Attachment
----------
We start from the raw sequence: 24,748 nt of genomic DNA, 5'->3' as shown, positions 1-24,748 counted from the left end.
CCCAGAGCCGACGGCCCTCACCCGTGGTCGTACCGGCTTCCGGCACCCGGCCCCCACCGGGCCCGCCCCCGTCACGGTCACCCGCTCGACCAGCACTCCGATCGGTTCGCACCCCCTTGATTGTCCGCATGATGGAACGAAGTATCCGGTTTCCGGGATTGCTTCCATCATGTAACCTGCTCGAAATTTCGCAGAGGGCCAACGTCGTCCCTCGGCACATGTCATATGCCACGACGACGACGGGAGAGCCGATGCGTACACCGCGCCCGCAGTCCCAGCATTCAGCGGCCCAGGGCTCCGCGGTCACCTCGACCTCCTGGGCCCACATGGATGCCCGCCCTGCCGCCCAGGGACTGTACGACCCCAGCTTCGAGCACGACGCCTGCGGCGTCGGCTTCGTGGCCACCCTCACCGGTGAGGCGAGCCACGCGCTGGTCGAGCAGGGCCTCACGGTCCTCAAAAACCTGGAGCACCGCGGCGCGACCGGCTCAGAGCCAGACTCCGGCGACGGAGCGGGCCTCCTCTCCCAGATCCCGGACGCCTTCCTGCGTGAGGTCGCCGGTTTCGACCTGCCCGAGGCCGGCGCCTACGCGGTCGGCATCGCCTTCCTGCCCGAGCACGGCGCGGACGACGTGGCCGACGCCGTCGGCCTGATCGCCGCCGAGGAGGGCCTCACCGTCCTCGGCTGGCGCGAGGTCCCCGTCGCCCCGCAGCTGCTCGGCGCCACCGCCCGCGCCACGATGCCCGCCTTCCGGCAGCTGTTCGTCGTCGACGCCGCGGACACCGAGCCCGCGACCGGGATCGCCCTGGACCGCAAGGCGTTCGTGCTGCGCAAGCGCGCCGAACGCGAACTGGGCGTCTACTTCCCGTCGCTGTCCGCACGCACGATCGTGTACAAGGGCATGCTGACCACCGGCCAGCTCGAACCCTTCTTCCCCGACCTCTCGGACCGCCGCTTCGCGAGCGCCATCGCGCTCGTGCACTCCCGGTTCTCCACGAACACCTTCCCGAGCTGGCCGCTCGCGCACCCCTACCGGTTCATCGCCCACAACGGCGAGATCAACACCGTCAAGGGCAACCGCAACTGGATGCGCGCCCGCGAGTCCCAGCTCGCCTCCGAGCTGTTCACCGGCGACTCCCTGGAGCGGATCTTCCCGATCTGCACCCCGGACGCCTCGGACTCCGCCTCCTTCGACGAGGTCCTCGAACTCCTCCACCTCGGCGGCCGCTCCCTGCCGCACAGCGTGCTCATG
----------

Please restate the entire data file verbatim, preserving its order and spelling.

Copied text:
We start from the raw sequence: 24,748 nt of genomic DNA, 5'->3' as shown, positions 1-24,748 counted from the left end.
CCCAGAGCCGACGGCCCTCACCCGTGGTCGTACCGGCTTCCGGCACCCGGCCCCCACCGGGCCCGCCCCCGTCACGGTCACCCGCTCGACCAGCACTCCGATCGGTTCGCACCCCCTTGATTGTCCGCATGATGGAACGAAGTATCCGGTTTCCGGGATTGCTTCCATCATGTAACCTGCTCGAAATTTCGCAGAGGGCCAACGTCGTCCCTCGGCACATGTCATATGCCACGACGACGACGGGAGAGCCGATGCGTACACCGCGCCCGCAGTCCCAGCATTCAGCGGCCCAGGGCTCCGCGGTCACCTCGACCTCCTGGGCCCACATGGATGCCCGCCCTGCCGCCCAGGGACTGTACGACCCCAGCTTCGAGCACGACGCCTGCGGCGTCGGCTTCGTGGCCACCCTCACCGGTGAGGCGAGCCACGCGCTGGTCGAGCAGGGCCTCACGGTCCTCAAAAACCTGGAGCACCGCGGCGCGACCGGCTCAGAGCCAGACTCCGGCGACGGAGCGGGCCTCCTCTCCCAGATCCCGGACGCCTTCCTGCGTGAGGTCGCCGGTTTCGACCTGCCCGAGGCCGGCGCCTACGCGGTCGGCATCGCCTTCCTGCCCGAGCACGGCGCGGACGACGTGGCCGACGCCGTCGGCCTGATCGCCGCCGAGGAGGGCCTCACCGTCCTCGGCTGGCGCGAGGTCCCCGTCGCCCCGCAGCTGCTCGGCGCCACCGCCCGCGCCACGATGCCCGCCTTCCGGCAGCTGTTCGTCGTCGACGCCGCGGACACCGAGCCCGCGACCGGGATCGCCCTGGACCGCAAGGCGTTCGTGCTGCGCAAGCGCGCCGAACGCGAACTGGGCGTCTACTTCCCGTCGCTGTCCGCACGCACGATCGTGTACAAGGGCATGCTGACCACCGGCCAGCTCGAACCCTTCTTCCCCGACCTCTCGGACCGCCGCTTCGCGAGCGCCATCGCGCTCGTGCACTCCCGGTTCTCCACGAACACCTTCCCGAGCTGGCCGCTCGCGCACCCCTACCGGTTCATCGCCCACAACGGCGAGATCAACACCGTCAAGGGCAACCGCAACTGGATGCGCGCCCGCGAGTCCCAGCTCGCCTCCGAGCTGTTCACCGGCGACTCCCTGGAGCGGATCTTCCCGATCTGCACCCCGGACGCCTCGGACTCCGCCTCCTTCGACGAGGTCCTCGAACTCCTCCACCTCGGCGGCCGCTCCCTGCCGCACAGCGTGCTCATG